For most, watching Strikeforce slowly but surely hemorrhage talent – the promotion has lost welterweight champ Nick Diaz, light heavyweight champ Dan Henderson and heavyweight champ Alistair Overeem, to name a few – is a clear sign that the promotion is in its dying days. Though most believe that Zuffa is only interested in cherry-picking Strikeforce’s best fighters before letting the promotion dissolve, UFC president Dana White said today that Strikeforce’s fate is not in he and his partner’s hands, but rather Showtime’s.
“Don’t listen to the buzz,” said White. “Who knows what’s gonna happen? The way that this thing works is, it depends on Showtime. Ball’s in their court. They’re gonna decide whether they want to keep Strikeforce around or not. We’re not.”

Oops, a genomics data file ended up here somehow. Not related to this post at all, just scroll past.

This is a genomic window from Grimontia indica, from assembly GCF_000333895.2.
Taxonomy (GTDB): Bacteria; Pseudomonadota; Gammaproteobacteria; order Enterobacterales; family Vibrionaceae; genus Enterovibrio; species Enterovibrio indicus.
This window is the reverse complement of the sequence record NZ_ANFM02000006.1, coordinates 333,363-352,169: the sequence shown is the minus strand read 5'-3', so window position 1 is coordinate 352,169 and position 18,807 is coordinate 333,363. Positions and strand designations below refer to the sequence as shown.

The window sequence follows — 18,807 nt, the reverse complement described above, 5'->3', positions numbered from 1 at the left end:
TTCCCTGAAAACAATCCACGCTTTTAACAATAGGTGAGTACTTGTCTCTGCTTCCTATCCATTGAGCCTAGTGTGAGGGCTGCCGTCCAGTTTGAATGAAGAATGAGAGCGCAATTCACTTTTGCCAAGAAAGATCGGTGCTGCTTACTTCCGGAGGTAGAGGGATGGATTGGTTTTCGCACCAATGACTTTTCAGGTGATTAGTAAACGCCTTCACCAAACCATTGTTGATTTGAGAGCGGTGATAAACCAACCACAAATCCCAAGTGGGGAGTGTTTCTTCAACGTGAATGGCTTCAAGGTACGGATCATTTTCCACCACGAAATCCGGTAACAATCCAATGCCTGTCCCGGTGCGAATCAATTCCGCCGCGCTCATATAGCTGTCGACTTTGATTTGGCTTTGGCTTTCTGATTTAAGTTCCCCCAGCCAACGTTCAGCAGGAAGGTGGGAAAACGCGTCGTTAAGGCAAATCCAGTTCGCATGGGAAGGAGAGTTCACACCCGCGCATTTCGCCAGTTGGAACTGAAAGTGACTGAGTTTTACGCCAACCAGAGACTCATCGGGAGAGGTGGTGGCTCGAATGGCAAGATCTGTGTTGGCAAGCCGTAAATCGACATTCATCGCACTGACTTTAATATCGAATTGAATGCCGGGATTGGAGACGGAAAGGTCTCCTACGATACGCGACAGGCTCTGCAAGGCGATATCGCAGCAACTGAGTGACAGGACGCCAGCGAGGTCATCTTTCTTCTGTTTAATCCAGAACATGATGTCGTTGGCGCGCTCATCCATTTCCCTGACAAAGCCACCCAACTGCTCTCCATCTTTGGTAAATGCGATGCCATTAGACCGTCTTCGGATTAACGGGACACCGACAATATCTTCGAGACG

But, if Strikeforce does march slowly into the sunset, where does that leave the women’s MMA competitors? White has said many times in the past that he doesn’t believe the current landscape of women’s MMA warrants setting up a women’s division in the UFC and his tune hasn’t really changed all that much.
“The reason that I said that is because there aren’t enough good women in each division to create an entire division. You can do one-offs here and there, but to create an entire division, especially as much as we put on fights – I mean, we’re gonna do thirty-four fights next year – there aren’t enough good women to create an entire division, which is the problem,” he said. “But, as the sport continues to grow and more and more people train in it, you’re going to see a lot more women getting involved too. So who knows? We’ll see what happens.”